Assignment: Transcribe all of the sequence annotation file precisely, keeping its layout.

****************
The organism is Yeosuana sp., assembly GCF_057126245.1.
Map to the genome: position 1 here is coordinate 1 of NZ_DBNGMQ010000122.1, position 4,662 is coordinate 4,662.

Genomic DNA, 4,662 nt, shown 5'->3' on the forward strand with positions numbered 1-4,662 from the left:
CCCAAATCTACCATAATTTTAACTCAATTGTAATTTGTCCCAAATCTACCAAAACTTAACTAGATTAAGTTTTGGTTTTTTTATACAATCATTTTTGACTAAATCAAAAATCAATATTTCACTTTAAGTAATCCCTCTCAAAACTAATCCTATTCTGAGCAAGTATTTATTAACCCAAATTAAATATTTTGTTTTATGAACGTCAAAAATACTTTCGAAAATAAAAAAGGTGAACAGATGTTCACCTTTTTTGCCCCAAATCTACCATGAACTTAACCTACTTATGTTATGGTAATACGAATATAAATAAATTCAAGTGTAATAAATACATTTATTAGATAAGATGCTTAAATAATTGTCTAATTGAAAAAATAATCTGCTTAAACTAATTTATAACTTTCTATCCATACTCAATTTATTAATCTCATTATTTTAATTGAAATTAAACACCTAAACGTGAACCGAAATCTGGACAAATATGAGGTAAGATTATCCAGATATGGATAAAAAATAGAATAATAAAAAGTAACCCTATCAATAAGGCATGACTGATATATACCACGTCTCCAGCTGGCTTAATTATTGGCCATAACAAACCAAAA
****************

The organism is Yeosuana sp., assembly GCF_057126245.1.
Map to the genome: position 1 here is coordinate 1 of NZ_DBNGMQ010000122.1, position 4,662 is coordinate 4,662.

Genomic DNA, 4,662 nt, shown 5'->3' on the forward strand with positions numbered 1-4,662 from the left:
CCCAAATCTACCATAATTTTAACTCAATTGTAATTTGTCCCAAATCTACCAAAACTTAACTAGATTAAGTTTTGGTTTTTTTATACAATCATTTTTGACTAAATCAAAAATCAATATTTCACTTTAAGTAATCCCTCTCAAAACTAATCCTATTCTGAGCAAGTATTTATTAACCCAAATTAAATATTTTGTTTTATGAACGTCAAAAATACTTTCGAAAATAAAAAAGGTGAACAGATGTTCACCTTTTTTGCCCCAAATCTACCATGAACTTAACCTACTTATGTTATGGTAATACGAATATAAATAAATTCAAGTGTAATAAATACATTTATTAGATAAGATGCTTAAATAATTGTCTAATTGAAAAAATAATCTGCTTAAACTAATTTATAACTTTCTATCCATACTCAATTTATTAATCTCATTATTTTAATTGAAATTAAACACCTAAACGTGAACCGAAATCTGGACAAATATGAGGTAAGATTATCCAGATATGGATAAAAAATAGAATAATAAAAAGTAACCCTATCAATAAGGCATGACTGATATATACCACGTCTCCAGCTGGCTTAATTATTGGCCATAACAAACCAAAA